From the Editor: 2020 was a chaotic, challenging year with lasting impact
To the relief of many, 2020 has drawn to a close. It was a chaotic and often confusing year, one that challenged people to make sense of rapidly evolving stories and difficult issues. WHQR managing editor Ben Schachtman has a retrospective, with archival audio managed by Rachel Keith.
I’m WHQR managing editor Ben Schachtman. Looking back, 2020 has been quite a year --- as it began, we had some idea what the big stories might be: the hospital sale, affordable housing, the environment...and a major election.
But if there was one thing 2020 wasn’t, it was predictable.
“[Governor Roy Cooper] Today I have signed a stay-at-home order… [Wilmington Mayor Bill Saffo] I mean, you know, nobody's ever had to deal with a pandemic in a hundred years [Danielle Smallwood, elementary school teacher] This year we'll be like building an airplane, as we're flying it.”
As Covid-19 became an epidemic, and then a pandemic, everyday life was radically altered, and we struggled with daunting unknowns and mounting misinformation.
What was clear? In grocery stores, shelves went bare. In the school system, faculty and staff scrambled to invent a distanced-learning plan. In many small businesses, owners and employees faced financial disaster --- and struggled with North Carolina’s outdated unemployment system, which was overwhelmed and underprepared.
Bars and restaurants, in particular, were asked to make enormous sacrifices for the greater good. As Front Street Brewery’s Ellie Craig told WHQR’s Vince Winkel:
And while Covid changed our lives, another major news story was developing.
“[Protestor] You can’t tell people how to protest when someone’s been murdered … [Law enforcement in downtown Wilmington] Those who are assembled at this location are ordered to immediately disperse [Wilmington Police Chief Donny Williams] I’m the first resident of public housing in the city of Wilmington to be a police chief… [Protestors] No justice, no peace, no justice, no peace…”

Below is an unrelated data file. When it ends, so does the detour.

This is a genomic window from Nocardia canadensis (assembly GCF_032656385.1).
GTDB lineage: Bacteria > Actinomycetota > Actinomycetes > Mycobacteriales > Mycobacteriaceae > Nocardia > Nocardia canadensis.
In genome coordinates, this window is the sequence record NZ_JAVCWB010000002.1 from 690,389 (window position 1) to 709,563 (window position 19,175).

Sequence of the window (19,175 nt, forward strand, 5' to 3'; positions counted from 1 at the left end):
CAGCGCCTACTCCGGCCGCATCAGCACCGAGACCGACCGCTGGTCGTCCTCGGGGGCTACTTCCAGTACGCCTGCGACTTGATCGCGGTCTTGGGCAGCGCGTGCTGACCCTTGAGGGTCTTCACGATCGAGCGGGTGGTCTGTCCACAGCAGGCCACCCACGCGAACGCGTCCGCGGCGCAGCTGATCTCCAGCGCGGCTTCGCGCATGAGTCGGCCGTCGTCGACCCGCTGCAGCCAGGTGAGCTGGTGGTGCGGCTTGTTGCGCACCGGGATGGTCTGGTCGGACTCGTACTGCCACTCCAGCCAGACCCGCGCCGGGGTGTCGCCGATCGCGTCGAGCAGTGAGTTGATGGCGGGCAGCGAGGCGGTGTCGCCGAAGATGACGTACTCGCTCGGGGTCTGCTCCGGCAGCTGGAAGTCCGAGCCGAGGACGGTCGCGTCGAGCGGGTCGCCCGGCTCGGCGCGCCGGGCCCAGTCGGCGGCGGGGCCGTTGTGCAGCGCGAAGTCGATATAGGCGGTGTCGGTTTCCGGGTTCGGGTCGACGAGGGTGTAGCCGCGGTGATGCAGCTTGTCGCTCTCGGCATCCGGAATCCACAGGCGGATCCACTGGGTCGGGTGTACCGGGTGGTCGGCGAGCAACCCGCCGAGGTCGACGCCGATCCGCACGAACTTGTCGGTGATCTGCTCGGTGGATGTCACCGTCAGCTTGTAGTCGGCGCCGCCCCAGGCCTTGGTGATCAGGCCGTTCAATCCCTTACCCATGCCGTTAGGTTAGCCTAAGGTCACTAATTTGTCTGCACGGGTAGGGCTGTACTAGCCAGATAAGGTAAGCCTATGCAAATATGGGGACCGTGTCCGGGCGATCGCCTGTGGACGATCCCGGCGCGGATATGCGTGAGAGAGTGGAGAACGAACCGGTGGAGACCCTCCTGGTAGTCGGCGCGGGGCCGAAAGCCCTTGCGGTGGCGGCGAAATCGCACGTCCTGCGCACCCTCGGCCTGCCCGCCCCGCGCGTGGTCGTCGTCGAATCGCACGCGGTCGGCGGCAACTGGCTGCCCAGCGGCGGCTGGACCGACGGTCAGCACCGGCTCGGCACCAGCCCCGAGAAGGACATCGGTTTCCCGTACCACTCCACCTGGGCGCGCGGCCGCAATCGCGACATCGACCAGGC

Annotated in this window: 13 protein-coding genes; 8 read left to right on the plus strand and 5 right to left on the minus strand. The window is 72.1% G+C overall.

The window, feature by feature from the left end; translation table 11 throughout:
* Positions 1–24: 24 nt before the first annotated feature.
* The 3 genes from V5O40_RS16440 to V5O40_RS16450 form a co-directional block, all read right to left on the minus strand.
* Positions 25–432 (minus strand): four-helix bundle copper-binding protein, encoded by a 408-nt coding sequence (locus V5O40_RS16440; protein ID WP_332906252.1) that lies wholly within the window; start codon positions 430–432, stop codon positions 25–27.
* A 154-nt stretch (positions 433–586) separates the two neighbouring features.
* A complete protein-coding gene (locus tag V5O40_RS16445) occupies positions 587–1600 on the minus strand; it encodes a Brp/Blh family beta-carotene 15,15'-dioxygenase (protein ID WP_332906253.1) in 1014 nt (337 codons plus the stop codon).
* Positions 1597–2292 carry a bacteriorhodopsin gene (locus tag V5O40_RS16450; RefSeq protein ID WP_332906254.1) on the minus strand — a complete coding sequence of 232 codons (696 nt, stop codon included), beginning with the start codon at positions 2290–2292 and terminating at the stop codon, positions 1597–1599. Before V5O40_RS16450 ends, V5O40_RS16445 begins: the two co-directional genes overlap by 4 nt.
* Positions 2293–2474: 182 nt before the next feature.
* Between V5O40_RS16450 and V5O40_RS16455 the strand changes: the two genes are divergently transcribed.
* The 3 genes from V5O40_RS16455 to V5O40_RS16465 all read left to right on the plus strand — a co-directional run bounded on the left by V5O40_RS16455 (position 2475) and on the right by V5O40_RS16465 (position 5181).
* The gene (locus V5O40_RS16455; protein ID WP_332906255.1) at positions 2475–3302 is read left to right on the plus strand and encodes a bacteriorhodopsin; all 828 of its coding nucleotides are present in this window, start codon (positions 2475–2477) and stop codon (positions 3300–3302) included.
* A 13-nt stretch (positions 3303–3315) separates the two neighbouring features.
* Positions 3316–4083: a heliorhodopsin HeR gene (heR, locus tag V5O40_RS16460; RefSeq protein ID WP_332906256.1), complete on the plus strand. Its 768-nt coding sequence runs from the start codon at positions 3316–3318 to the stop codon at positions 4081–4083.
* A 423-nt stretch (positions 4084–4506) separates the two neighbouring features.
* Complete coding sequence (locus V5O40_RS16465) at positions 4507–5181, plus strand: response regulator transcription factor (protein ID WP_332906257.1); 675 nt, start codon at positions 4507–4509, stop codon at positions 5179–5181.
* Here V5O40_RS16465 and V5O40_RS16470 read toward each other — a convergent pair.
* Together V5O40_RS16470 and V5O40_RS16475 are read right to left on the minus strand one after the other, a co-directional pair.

As the pandemic intensified, the country faced a racial reckoning triggered by the killing of George Floyd.
In Wilmington, that reckoning spilled out into the streets --- and then into city hall.
“[Call and response with protestors] My neck hurts … everything hurts … please, I can’t breathe … they are going to kill me.”
In City Council, members Charlie Rivenbark and Kevin Spears openly clashed over a proposal to post a ‘Black Lives Matter’ mural.
“[Rivenbark] This is going to be something that drives a stake between the races in this town … [Spears] With all respect, this rhetoric is the problem. This is what’s wrong with Wilmington.”
At the same time, Confederate statues were once again in the news. As WHQR’s Rachel Lewis Hilburn reported, the City Council members remained divided about their removal.
While Covid-19 and civil unrest changed the face of Wilmington, other stories continued to unfold.
“[Vince Winkel] With a four-one vote...letter of intent to sell New Hanover Regional Medical Center to Novant Health … [Rachel Lewis Hilburn] The board also voted to give Tim Markley $195,000 and almost $33,000 in benefits…”
And over three years after the contaminant Gen-X made headlines, WHQR continued to follow the story, including the latest from Attorney General Josh Stein.
In the end, 2020 was chaotic, challenging, and confusing. And, while the WHQR newsroom hopes for a happier 2021, we don’t expect these issues to go away. And who knows what else lies ahead.
To keep up, we’ll be expanding the newsroom, overhauling our online presence, and exploring new ways to tell the stories that matter. On behalf of all of us --- Rachel Lewis Hilburn, Rachel Keith, Ken Campbell, Hannah Breisinger, Katelyn Freund--and with a special thanks to Vince Winkel --- I’m Ben Schachtman, and we hope you’ll stay tuned.